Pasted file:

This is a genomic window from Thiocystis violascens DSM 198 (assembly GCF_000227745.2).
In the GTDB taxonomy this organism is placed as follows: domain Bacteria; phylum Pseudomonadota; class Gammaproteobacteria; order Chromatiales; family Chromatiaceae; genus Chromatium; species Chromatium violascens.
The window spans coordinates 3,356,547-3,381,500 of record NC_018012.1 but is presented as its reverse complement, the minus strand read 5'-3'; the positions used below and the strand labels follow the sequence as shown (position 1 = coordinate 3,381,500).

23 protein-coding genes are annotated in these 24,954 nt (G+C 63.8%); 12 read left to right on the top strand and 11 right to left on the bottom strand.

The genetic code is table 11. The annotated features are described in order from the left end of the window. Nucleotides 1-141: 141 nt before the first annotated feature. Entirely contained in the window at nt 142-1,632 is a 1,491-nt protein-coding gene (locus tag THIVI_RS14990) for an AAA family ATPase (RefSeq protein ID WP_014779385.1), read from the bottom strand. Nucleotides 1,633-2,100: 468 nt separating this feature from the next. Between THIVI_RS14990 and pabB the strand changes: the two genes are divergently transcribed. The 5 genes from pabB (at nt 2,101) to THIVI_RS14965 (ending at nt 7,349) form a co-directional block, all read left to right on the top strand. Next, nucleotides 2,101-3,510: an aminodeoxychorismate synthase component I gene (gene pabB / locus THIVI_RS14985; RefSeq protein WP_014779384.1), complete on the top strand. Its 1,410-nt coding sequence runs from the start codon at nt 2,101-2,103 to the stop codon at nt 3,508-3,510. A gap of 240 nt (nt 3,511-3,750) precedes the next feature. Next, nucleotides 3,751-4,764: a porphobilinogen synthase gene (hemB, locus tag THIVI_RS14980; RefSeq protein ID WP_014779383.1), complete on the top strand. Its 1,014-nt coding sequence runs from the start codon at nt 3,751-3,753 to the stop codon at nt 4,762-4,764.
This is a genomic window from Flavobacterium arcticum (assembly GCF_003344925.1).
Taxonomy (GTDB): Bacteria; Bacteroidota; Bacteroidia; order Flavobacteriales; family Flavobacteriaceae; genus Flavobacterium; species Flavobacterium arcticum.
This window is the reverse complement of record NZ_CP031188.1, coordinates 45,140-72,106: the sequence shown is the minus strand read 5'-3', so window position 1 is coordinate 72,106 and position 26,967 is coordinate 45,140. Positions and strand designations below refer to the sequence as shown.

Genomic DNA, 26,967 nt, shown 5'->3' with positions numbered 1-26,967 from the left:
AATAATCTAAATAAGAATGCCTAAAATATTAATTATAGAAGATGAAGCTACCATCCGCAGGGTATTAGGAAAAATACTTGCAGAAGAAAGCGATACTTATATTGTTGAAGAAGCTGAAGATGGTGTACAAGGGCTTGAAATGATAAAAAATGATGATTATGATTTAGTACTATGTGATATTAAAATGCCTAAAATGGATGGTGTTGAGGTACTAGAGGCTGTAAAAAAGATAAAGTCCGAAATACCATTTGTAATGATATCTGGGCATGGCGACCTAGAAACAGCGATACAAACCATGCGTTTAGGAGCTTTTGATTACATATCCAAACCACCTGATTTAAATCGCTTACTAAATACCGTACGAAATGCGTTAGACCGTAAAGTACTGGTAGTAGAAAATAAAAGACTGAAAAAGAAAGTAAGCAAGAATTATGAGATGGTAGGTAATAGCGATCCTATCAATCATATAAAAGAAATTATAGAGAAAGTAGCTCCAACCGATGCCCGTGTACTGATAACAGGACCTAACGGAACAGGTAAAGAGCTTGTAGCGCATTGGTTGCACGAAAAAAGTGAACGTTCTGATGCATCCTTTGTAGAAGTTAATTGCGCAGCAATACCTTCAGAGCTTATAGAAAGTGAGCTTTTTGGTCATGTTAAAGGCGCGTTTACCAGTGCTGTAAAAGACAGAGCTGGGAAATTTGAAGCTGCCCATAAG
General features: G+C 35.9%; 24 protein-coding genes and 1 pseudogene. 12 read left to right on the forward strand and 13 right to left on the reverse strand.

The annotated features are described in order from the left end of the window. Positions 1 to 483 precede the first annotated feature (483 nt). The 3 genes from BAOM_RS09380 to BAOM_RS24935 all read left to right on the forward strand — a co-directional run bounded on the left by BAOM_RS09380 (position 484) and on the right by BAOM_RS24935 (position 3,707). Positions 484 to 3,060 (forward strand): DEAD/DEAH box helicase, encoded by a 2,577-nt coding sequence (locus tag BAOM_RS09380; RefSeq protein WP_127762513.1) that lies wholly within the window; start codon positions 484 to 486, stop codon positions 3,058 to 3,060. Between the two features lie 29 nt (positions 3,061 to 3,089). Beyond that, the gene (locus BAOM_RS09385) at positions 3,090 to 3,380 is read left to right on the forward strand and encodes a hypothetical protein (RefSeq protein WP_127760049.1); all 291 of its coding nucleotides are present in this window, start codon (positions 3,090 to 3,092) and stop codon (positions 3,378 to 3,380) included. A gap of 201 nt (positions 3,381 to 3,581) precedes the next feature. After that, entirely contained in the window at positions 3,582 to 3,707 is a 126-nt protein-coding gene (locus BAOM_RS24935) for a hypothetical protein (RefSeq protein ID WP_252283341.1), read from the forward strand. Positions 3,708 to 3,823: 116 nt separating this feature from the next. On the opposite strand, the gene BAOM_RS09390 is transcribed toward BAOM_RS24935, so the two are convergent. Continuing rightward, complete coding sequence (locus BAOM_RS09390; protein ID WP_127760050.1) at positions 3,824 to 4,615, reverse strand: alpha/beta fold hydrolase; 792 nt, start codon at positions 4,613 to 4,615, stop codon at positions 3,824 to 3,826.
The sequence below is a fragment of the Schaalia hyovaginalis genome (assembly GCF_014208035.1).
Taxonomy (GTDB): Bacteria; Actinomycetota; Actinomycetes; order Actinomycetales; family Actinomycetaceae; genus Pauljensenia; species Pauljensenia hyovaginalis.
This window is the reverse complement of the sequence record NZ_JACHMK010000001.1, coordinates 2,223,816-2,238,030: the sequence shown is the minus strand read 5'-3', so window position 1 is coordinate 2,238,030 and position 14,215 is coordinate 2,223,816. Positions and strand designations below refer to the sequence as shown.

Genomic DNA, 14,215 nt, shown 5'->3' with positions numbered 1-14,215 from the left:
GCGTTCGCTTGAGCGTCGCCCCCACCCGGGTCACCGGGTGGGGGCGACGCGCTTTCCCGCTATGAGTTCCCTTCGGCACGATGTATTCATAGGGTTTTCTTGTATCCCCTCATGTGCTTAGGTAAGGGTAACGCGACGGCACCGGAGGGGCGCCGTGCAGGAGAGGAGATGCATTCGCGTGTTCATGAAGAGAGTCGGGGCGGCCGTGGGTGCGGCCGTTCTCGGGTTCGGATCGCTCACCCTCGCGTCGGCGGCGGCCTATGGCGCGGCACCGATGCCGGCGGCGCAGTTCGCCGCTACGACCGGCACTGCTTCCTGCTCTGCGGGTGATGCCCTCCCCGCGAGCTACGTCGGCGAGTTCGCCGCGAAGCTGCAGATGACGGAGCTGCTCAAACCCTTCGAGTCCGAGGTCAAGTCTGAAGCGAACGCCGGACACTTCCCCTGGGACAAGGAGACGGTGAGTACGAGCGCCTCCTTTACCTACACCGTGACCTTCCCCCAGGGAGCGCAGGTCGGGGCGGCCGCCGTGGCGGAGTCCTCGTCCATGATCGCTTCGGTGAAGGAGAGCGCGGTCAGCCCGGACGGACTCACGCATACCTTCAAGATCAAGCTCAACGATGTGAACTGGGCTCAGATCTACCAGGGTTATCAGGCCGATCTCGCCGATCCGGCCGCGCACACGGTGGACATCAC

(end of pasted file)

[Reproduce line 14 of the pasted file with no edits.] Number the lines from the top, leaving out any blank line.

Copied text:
Taxonomy (GTDB): Bacteria; Actinomycetota; Actinomycetes; order Actinomycetales; family Actinomycetaceae; genus Pauljensenia; species Pauljensenia hyovaginalis.